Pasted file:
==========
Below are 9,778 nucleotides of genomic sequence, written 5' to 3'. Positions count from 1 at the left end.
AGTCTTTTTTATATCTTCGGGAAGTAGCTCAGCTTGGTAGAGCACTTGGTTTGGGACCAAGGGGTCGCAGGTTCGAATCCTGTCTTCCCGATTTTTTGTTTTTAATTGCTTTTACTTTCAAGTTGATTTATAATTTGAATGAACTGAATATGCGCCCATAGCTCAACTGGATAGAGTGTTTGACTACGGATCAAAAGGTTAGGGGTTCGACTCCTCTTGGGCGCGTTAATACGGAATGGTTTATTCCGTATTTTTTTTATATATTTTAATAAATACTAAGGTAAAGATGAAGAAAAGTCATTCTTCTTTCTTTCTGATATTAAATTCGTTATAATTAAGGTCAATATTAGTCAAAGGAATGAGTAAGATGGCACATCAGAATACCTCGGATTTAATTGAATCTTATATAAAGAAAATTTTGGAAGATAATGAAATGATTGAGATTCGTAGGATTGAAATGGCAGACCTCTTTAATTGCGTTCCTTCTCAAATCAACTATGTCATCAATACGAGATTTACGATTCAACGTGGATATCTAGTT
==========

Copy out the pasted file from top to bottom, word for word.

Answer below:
Below are 9,778 nucleotides of genomic sequence, written 5' to 3'. Positions count from 1 at the left end.
AGTCTTTTTTATATCTTCGGGAAGTAGCTCAGCTTGGTAGAGCACTTGGTTTGGGACCAAGGGGTCGCAGGTTCGAATCCTGTCTTCCCGATTTTTTGTTTTTAATTGCTTTTACTTTCAAGTTGATTTATAATTTGAATGAACTGAATATGCGCCCATAGCTCAACTGGATAGAGTGTTTGACTACGGATCAAAAGGTTAGGGGTTCGACTCCTCTTGGGCGCGTTAATACGGAATGGTTTATTCCGTATTTTTTTTATATATTTTAATAAATACTAAGGTAAAGATGAAGAAAAGTCATTCTTCTTTCTTTCTGATATTAAATTCGTTATAATTAAGGTCAATATTAGTCAAAGGAATGAGTAAGATGGCACATCAGAATACCTCGGATTTAATTGAATCTTATATAAAGAAAATTTTGGAAGATAATGAAATGATTGAGATTCGTAGGATTGAAATGGCAGACCTCTTTAATTGCGTTCCTTCTCAAATCAACTATGTCATCAATACGAGATTTACGATTCAACGTGGATATCTAGTT